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C.W. v. Walgreen Co.

United States District Court, E.D. Missouri, Eastern Division

January 31, 2018

C.W., a Deceased Minor, by Nina Gray, Personal Representative, and NINA GRAY, Plaintiffs,
v.
WALGREEN CO., Defendant.

          MEMORANDUM AND ORDER

          CHARLES A. SHAW, UNITED STATES DISTRICT JUDGE.

         This matter is before the Court on Defendant Walgreen Co.'s (“Defendant Walgreen”) motion to dismiss filed pursuant to Federal Rule of Civil Procedure 12(b)(6), and alternative motion to strike plaintiffs' prayers for punitive damages and attorney's fees. Plaintiff C.W., a deceased minor, by and through his personal representative and natural mother, Nina Gray (“Plaintiff C.W.”), and plaintiff Nina Gray, individually (“Plaintiff Gray”), oppose the motion. The motions are fully briefed and ripe for review. For the following reasons the Court will dismiss Plaintiff C.W.'s claims and strike Plaintiff Gray's prayer for attorney's fees.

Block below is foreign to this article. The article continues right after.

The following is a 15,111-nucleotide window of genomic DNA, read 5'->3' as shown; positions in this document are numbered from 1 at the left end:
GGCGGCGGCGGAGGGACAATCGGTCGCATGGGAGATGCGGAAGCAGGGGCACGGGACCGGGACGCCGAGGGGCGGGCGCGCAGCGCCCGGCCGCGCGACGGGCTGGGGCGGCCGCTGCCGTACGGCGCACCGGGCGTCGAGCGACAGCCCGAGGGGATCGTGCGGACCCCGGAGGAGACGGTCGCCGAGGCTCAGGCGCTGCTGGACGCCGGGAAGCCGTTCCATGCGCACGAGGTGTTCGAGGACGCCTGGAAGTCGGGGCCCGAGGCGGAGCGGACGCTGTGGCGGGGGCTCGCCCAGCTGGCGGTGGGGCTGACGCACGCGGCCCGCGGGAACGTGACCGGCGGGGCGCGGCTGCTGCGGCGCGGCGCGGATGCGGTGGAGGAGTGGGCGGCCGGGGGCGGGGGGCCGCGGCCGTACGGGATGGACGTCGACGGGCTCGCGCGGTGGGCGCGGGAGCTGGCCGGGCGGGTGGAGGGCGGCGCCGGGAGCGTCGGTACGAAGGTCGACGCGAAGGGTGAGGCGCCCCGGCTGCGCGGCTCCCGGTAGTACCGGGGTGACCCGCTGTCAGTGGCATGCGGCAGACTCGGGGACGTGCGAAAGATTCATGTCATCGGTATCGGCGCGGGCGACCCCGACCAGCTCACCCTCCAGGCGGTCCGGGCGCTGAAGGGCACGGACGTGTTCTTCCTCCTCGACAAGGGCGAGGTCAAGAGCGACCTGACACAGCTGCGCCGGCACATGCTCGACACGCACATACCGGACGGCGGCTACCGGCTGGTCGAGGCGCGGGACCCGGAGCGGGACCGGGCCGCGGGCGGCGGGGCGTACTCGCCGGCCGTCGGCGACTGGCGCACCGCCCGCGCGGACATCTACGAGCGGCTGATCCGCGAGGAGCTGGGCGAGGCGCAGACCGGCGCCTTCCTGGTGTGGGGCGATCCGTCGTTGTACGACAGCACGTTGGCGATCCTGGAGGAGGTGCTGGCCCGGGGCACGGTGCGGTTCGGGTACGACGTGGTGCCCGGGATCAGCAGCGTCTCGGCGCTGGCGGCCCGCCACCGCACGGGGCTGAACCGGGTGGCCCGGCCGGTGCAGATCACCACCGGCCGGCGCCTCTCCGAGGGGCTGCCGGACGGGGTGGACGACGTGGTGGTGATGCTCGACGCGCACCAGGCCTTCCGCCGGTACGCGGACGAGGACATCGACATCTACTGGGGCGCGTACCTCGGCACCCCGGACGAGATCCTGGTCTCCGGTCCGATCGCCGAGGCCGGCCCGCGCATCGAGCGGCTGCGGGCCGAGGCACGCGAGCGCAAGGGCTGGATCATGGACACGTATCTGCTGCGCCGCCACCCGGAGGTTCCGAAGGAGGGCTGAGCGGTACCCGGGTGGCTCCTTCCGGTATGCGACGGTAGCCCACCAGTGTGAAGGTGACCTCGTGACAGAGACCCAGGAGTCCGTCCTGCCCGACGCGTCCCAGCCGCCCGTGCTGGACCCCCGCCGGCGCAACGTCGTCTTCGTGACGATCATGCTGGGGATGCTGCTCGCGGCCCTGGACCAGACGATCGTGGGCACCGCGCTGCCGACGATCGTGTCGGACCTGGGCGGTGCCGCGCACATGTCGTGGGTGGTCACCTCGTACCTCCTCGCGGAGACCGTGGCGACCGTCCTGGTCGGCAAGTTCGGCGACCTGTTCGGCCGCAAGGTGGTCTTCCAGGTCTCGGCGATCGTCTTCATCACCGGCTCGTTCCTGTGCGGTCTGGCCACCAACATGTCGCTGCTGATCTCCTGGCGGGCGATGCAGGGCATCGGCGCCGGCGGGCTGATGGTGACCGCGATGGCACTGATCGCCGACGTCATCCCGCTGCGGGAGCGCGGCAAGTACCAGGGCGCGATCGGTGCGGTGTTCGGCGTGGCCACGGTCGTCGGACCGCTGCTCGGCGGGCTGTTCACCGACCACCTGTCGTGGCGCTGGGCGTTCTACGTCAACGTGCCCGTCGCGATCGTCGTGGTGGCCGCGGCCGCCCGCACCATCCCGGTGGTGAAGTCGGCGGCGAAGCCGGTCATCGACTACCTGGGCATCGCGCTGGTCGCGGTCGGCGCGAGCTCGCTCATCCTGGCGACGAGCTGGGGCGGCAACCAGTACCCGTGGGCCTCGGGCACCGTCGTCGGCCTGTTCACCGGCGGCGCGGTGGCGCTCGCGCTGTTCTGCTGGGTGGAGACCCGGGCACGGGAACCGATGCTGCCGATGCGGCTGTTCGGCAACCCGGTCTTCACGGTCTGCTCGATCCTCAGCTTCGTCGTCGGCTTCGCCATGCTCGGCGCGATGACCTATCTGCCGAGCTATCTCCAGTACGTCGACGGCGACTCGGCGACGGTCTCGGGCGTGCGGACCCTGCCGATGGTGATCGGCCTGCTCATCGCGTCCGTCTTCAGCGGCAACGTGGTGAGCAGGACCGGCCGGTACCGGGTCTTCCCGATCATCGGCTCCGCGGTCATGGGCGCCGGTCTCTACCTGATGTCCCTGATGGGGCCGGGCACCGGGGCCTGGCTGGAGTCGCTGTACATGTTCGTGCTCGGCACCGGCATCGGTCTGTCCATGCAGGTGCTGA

I. Background

         C.W., a fifteen-year-old African-American young man, was shopping at a Walgreens store in December 2015. C.W. had recently under gone heart transplant surgery. C.W. put his cell phone and money in his pants pocket as he reached for an item on a shelf with his other hand. C.W. was suddenly confronted by four Walgreens employees who demanded to know what he had put down his pants. The Walgreens employees marched C.W. to the front of the store and searched him in front of other shoppers putting their hands in his pockets and turning the pockets inside out, as well as lifting his shirt, exposing C.W.'s transplant scar. The employees found nothing on C.W.'s person to suggest he was doing anything other than shopping. C.W. passed away on July 4, 2016, allegedly as a result of having suffered from heightened physical and mental stress levels due to the incident at Walgreens.